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Let $$ f(x) = \begin{cases} x \cos\left(\frac{1}{x}\right) & \text{if } x \neq 0 \\ 0 & \text{if } x=0\end{cases}$$ Is $f$ continuous? Is $f$ differentiable?

$f'(x) = \cos(\frac{1}{x})+\frac{\sin(1/x)}{x}, x\neq 0\\ f'(0) = \lim \limits_{h \to 0} \frac{f(h)-f(0)}{h} \\ \lim \limits_{h \to 0} \frac{f(h)}{h} \Leftarrow \lim \limits_{h \to 0} \frac{h\cos(1/h)}{h} \\ \lim \limits_{h \to 0} \cos(\frac{1}{h}) \\ h \neq0 \\ -1 \le\cos(\frac{1}{h})\le 1 \qquad \qquad (\text{ Squeeze Theorem}) \\ \lim \limits_{h \to 0} 1 =1\\ \lim \limits_{h \to 0} -1 =-1 \\ \lim \limits_{h \to 0} \cos\frac{1}{h} = \text{DNE} \\ \text{f is not differentiable on } \mathbb{R. } \\ f'(x) = \begin{cases} \cos\frac{1}{x}+\frac{\sin1/x}{x}, & \text{if } x \neq 0 \\ 0 & \text{if } x=0\end{cases} \\ \text{ Hence f is not differentiable on } \mathbb{R}.$

$\qquad \text{My question is since this function is not differentiable.}\\\text{ How can I show whether this function is continuous or not continuous?} \\ \text{I know one way to show continuity is by showing at a point that it is } \\ \text{ continuous. For Example } \\ \text{ Showing that the left hand limit is the same as the right hand limit at zero.} \\ \text{Since at x = 0 things are changing. Is that the way to solve this problem or } \\ \text{ is a proof required to show whether this is continous or not?}$

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    $\begingroup$ Typesetting tip: the "\\" does not work inside the two $\$$s. $\endgroup$ – xbh Jun 16 at 16:32
  • $\begingroup$ In general, neither you nor anybody else is required to prove that $f$ is continuous. However, if you have to answer the question "Is $f$ continuous?" and to justify your answer, then a proof is required ... $\endgroup$ – Hagen von Eitzen Jun 16 at 16:37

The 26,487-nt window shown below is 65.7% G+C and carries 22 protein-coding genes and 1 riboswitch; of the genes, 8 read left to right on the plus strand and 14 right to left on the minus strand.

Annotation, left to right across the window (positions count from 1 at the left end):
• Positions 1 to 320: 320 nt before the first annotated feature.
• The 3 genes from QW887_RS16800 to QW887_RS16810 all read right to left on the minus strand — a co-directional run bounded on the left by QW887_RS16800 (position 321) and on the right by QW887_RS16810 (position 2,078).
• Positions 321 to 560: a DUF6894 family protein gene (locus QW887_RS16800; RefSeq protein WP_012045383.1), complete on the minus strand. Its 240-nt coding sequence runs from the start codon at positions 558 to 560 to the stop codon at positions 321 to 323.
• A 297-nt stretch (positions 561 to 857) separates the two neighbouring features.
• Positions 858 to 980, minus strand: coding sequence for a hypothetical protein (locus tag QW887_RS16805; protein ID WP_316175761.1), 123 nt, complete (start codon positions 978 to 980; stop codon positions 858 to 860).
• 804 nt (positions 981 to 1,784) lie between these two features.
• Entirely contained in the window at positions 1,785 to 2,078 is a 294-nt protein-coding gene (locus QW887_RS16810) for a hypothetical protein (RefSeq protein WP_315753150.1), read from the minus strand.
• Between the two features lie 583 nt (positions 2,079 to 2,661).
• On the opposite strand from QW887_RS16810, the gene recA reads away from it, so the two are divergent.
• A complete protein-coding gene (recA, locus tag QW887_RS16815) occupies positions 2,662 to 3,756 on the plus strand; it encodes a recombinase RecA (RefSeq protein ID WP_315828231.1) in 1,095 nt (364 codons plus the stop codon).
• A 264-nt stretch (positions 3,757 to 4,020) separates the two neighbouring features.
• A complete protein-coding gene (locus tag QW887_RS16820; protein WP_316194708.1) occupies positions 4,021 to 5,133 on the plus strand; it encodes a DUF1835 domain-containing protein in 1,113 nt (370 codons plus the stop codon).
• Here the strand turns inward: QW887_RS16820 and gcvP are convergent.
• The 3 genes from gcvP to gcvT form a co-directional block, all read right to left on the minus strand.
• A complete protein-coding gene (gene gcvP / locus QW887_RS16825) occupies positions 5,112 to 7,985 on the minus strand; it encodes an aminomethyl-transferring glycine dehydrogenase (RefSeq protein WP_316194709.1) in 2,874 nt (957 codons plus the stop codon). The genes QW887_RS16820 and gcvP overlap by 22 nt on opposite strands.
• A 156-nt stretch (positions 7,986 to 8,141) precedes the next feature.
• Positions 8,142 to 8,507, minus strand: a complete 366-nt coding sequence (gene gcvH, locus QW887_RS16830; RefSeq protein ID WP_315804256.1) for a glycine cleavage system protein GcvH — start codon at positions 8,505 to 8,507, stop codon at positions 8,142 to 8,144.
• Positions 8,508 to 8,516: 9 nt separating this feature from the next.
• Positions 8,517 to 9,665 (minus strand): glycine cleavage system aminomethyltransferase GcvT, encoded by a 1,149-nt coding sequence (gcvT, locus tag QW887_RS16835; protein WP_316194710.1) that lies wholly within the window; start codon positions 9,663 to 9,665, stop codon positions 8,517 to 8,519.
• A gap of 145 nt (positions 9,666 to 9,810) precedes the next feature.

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You got off to a good start, but you went astray. Rather, $$\lim_{h\to 0}\cos\left(\frac1h\right)=\lim_{|t|\to\infty}\cos(t),$$ which does not exist, as the cosine function never stops oscillating between $-1$ and $1.$ Thus, $f$ is not differentiable at $0.$

You do need to prove continuity, which is easy for $x\ne 0.$ To prove it for $x=0,$ you can use the fact that $-1\le\cos\left(\frac1x\right)\le1$ for all $x\ne 0,$ whence for such $x$ we have $$-|x|\le x\cos\left(\frac1x\right)\le|x|,$$ and so the Squeeze Theorem proves that $$\lim_{x\to 0}f(x)=0=f(0).$$

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Well, yes, you need to prove that it is continuous. Outside $0$, that's easy: your function is obtained from continuous function through arithmetic operations and composition. At $0$, use the fact that$$(\forall x\in\mathbb R):-\lvert x\rvert\leqslant x\cos\left(\frac1x\right)\leqslant\lvert x\rvert$$and therefore, by the squeeze theorem,$$\lim_{x\to0}f(x)=0=f(0).$$

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  • $\begingroup$ So this function is continuous but not differentiable? $\endgroup$ – Jon Jun 16 at 16:35
  • $\begingroup$ That is correct indeed. $\endgroup$ – José Carlos Santos Jun 16 at 16:36

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